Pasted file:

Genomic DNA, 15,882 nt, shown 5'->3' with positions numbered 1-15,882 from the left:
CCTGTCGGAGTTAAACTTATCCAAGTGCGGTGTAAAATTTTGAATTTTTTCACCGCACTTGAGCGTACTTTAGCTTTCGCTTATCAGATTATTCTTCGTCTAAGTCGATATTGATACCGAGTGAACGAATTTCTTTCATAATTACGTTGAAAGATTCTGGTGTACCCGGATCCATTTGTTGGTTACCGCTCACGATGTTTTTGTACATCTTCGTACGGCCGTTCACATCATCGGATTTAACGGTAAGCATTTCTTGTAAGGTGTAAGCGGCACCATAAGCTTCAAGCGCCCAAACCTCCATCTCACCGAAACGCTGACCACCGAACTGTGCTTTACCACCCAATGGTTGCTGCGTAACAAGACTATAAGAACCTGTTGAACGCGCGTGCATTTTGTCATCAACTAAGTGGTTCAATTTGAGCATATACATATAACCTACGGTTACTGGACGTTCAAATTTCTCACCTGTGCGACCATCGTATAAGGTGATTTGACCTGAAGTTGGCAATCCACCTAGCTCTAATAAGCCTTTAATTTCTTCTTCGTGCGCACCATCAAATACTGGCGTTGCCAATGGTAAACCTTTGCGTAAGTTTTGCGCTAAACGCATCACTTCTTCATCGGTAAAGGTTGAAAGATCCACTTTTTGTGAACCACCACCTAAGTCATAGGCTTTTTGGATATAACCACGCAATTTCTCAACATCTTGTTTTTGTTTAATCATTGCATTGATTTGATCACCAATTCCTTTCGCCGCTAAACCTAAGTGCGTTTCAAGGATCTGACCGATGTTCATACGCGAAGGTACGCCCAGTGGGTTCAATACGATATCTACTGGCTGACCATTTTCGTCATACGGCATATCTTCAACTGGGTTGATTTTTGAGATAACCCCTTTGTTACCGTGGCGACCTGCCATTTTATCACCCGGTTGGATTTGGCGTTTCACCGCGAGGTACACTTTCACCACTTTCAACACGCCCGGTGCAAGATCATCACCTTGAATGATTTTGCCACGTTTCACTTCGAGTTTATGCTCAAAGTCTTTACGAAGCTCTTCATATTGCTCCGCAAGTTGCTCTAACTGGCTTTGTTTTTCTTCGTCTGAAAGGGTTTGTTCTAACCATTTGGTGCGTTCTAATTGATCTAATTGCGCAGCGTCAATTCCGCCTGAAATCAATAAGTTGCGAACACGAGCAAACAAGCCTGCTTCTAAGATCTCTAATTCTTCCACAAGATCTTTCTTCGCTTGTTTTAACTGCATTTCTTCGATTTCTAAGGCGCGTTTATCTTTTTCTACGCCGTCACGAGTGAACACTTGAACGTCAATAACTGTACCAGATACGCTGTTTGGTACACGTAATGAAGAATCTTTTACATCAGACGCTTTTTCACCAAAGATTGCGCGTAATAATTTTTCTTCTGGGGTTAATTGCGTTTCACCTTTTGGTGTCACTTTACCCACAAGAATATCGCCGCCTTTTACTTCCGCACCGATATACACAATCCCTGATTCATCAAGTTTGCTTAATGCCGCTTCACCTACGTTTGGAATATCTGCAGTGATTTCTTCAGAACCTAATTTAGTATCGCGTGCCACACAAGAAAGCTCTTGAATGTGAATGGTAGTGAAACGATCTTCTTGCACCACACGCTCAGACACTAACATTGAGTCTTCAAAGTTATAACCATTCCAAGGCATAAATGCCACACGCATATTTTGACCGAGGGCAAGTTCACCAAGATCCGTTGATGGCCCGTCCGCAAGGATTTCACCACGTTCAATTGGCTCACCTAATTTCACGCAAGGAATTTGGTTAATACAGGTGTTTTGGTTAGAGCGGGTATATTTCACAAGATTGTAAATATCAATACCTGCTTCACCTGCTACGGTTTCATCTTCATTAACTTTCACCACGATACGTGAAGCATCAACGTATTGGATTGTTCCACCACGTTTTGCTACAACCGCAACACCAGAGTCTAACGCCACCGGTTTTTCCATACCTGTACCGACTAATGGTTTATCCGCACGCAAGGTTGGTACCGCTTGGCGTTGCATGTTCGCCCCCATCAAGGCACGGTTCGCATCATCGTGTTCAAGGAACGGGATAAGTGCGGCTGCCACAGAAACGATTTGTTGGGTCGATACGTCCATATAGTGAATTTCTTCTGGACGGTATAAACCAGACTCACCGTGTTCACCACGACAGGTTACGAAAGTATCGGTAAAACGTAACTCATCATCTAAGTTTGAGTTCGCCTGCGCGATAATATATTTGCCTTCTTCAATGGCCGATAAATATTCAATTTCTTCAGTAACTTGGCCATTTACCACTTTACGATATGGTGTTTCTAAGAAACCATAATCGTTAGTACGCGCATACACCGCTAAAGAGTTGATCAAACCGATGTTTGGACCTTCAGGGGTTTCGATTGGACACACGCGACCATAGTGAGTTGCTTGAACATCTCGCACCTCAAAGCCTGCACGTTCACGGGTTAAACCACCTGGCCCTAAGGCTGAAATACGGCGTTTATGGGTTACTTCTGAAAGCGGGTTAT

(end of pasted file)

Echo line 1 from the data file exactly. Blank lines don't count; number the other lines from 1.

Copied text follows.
Genomic DNA, 15,882 nt, shown 5'->3' with positions numbered 1-15,882 from the left: